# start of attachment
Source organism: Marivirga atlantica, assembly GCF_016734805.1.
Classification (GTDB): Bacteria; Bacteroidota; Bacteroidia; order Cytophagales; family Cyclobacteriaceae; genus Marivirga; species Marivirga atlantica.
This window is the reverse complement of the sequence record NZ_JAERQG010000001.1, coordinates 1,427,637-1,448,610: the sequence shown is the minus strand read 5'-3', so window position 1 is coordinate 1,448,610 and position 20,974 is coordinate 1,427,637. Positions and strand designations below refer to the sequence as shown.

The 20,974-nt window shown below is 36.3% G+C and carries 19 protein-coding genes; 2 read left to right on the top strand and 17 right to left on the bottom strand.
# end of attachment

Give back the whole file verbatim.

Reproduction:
Source organism: Marivirga atlantica, assembly GCF_016734805.1.
Classification (GTDB): Bacteria; Bacteroidota; Bacteroidia; order Cytophagales; family Cyclobacteriaceae; genus Marivirga; species Marivirga atlantica.
This window is the reverse complement of the sequence record NZ_JAERQG010000001.1, coordinates 1,427,637-1,448,610: the sequence shown is the minus strand read 5'-3', so window position 1 is coordinate 1,448,610 and position 20,974 is coordinate 1,427,637. Positions and strand designations below refer to the sequence as shown.

The 20,974-nt window shown below is 36.3% G+C and carries 19 protein-coding genes; 2 read left to right on the top strand and 17 right to left on the bottom strand.